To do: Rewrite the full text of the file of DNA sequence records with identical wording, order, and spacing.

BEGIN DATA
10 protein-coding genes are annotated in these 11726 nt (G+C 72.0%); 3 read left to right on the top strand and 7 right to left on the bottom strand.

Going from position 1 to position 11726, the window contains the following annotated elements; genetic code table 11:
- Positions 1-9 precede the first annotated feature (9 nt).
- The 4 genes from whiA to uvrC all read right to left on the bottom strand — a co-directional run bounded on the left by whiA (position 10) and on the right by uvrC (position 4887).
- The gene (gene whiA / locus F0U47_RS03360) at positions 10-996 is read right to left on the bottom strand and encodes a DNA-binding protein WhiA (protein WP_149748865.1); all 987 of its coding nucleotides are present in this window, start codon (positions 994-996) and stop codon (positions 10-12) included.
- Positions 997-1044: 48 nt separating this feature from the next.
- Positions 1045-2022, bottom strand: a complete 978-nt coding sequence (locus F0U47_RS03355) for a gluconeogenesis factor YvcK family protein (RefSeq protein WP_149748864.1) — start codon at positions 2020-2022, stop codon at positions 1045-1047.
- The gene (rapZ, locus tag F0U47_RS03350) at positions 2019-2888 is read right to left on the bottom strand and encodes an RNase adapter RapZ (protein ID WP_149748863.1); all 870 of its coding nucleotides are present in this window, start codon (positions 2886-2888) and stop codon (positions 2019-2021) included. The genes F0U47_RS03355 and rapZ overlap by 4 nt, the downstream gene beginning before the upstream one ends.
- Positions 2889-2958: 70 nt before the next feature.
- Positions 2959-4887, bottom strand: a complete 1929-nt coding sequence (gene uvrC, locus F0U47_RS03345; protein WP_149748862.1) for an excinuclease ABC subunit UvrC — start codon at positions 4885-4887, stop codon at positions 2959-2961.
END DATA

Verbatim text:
10 protein-coding genes are annotated in these 11726 nt (G+C 72.0%); 3 read left to right on the top strand and 7 right to left on the bottom strand.

Going from position 1 to position 11726, the window contains the following annotated elements; genetic code table 11:
- Positions 1-9 precede the first annotated feature (9 nt).
- The 4 genes from whiA to uvrC all read right to left on the bottom strand — a co-directional run bounded on the left by whiA (position 10) and on the right by uvrC (position 4887).
- The gene (gene whiA / locus F0U47_RS03360) at positions 10-996 is read right to left on the bottom strand and encodes a DNA-binding protein WhiA (protein WP_149748865.1); all 987 of its coding nucleotides are present in this window, start codon (positions 994-996) and stop codon (positions 10-12) included.
- Positions 997-1044: 48 nt separating this feature from the next.
- Positions 1045-2022, bottom strand: a complete 978-nt coding sequence (locus F0U47_RS03355) for a gluconeogenesis factor YvcK family protein (RefSeq protein WP_149748864.1) — start codon at positions 2020-2022, stop codon at positions 1045-1047.
- The gene (rapZ, locus tag F0U47_RS03350) at positions 2019-2888 is read right to left on the bottom strand and encodes an RNase adapter RapZ (protein ID WP_149748863.1); all 870 of its coding nucleotides are present in this window, start codon (positions 2886-2888) and stop codon (positions 2019-2021) included. The genes F0U47_RS03355 and rapZ overlap by 4 nt, the downstream gene beginning before the upstream one ends.
- Positions 2889-2958: 70 nt before the next feature.
- Positions 2959-4887, bottom strand: a complete 1929-nt coding sequence (gene uvrC, locus F0U47_RS03345; protein WP_149748862.1) for an excinuclease ABC subunit UvrC — start codon at positions 4885-4887, stop codon at positions 2959-2961.